Recently, I heard an even more upsetting variation on the magic number three’s role in essay structure. When asked to explain the structure of a paragraph, one student described a paragraph as a mini-five-paragraph-essay: with a topic sentence, three pieces of evidence, and a concluding sentence. Imagine: all paragraphs should be five sentences long.

Many of the students who are able to offer ways they find college writing to be different from high school writing focus on structure: they have realized that you actually cannot write, say, a 10-page paper (or even a 5-page paper for that matter) using only five paragraphs. Some of them are able to articulate that realization and the struggle to figure out what the structure of a paragraph and essay really should or can be once they realized that the five-paragraph model wouldn’t work. Sadly, even some of the students who realize it doesn’t work nevertheless suggest it as a method for the imaginary student they are pretending to tutor in the interview to use if that student is struggling to structure an essay.

What both gives me hope and saddens me are the stories of students who grew to love college writing after hating it in high school. These students describe loving to write when they were younger, but feeling hemmed in by the rigid structure taught in high school. One student explained her frustration over handing in an essay she was really proud of because it felt risky—she felt she had challenged herself with an unusual topic—only to have the essay returned with nothing but comments about the essay’s structure and grammar. These students describe college writing as “freeing”—allowing them to explore topics that interest them and challenge them, that allow them to craft a sustained argument and use whatever structure they feel is the best for what they need to say. Sometimes they even say they can be more creative with their academic writing.

This post is not at all intended as a dig toward high school teachers, so please do not misinterpret it as such. I completely understand the need for high school teachers to teach the five paragraph essay: these teachers are only trying to help their students succeed at the task they have been given, which is to write a structured essay in 25 – 40 minutes. The problem is that too many students walk away from high school thinking that the five-paragraph model is the way to write an essay.  Some of them answer the questions I ask with such confidence, even though their answers reflect a simplistic idea of writing. They are the students who follow the rules, who ace this particular way of doing things, and who are going to be very confused when they encounter an assignment that will not allow them to write this way. And because they “mastered” the five-paragraph model well enough to be exempted from taking a class that focuses specifically on developing writing skills and process, they will encounter this problem in a much less forgiving and process-oriented environment.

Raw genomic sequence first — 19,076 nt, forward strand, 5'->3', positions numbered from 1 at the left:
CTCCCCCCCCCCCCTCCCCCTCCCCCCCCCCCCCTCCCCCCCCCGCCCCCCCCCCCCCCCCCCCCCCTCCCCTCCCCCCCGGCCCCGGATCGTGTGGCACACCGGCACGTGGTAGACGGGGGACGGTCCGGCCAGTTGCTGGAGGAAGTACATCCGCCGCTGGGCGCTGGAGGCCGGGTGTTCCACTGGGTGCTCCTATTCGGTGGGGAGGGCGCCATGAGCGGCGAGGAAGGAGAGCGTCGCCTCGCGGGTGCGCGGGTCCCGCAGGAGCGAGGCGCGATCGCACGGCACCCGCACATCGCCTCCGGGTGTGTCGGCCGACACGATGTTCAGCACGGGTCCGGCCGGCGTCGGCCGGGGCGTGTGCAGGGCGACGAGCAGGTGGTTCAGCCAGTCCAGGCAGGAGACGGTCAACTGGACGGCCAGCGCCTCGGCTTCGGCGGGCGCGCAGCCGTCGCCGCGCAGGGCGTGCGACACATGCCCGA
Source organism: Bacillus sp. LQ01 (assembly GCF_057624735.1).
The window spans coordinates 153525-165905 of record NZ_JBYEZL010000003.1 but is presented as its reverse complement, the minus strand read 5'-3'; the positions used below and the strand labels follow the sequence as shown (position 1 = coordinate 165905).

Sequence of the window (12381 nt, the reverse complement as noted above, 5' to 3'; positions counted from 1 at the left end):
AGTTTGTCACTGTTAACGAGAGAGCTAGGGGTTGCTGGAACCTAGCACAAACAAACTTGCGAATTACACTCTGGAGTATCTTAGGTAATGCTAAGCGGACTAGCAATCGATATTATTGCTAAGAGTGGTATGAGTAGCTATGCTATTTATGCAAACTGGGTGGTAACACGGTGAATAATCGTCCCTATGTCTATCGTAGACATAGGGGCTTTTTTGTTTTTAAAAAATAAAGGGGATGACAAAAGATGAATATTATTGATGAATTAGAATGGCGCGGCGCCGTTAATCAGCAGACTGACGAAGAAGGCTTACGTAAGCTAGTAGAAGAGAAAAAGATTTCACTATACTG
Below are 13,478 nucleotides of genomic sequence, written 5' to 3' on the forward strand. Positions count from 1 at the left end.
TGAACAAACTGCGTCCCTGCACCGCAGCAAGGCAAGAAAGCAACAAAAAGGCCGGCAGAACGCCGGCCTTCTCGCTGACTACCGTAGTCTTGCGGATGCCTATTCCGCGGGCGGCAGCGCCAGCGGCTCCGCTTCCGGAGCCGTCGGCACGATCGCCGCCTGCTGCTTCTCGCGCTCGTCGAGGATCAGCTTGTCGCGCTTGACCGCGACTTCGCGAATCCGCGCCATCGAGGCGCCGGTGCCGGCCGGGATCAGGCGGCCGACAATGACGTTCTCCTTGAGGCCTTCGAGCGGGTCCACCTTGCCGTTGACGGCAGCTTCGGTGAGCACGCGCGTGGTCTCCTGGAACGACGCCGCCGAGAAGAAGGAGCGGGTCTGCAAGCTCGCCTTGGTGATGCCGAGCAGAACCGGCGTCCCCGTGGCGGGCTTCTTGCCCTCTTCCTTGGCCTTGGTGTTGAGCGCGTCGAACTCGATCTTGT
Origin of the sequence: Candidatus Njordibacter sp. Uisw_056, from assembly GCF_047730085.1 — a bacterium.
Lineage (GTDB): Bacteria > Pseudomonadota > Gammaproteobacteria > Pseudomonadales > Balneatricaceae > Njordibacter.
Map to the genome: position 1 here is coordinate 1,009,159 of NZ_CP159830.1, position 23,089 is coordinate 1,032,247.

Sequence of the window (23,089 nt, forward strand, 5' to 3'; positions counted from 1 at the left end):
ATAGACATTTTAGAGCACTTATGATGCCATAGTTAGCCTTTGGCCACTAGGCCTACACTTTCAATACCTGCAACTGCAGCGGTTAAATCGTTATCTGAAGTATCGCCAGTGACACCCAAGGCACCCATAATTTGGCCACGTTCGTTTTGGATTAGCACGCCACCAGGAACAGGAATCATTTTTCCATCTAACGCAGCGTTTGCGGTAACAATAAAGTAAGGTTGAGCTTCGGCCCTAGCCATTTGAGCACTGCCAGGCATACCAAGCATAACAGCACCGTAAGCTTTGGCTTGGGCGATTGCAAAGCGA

I used to view the five-paragraph essay as a harmless tool, a way to teach the basics of structure to a beginning writer. When I taught college writing, I found it to be a rather interesting exercise to “un-teach” the five-paragraph mentality, because it is very strong proof that writing is something you can and should develop and grow with over time. But when I think about how deeply I value process, and how the exam-model does not allow for process, I become more troubled by the formula. And when I hear the stories of the students who felt their creativity, their desire to take risks, their intellectual ambitions were stymied by the rigid, shallow, and arbitrary structure of the five-paragraph essay, I begin to think the model is not harmless, but damaging. When Quentin Miller, the author of the Cognoscenti article bemoaning the loss of the SAT essay, laments that his students do not understand that writing takes time, and energy, and practice, and that they do not need to think of themselves as “bad writers” just because they struggle at it or just because someone, somewhere, told them they were bad at it, he could very well be talking about the many students who have exciting ideas or unusual but valid writing styles that are de-valued by a cookie-cutter way of looking at the complex process of writing.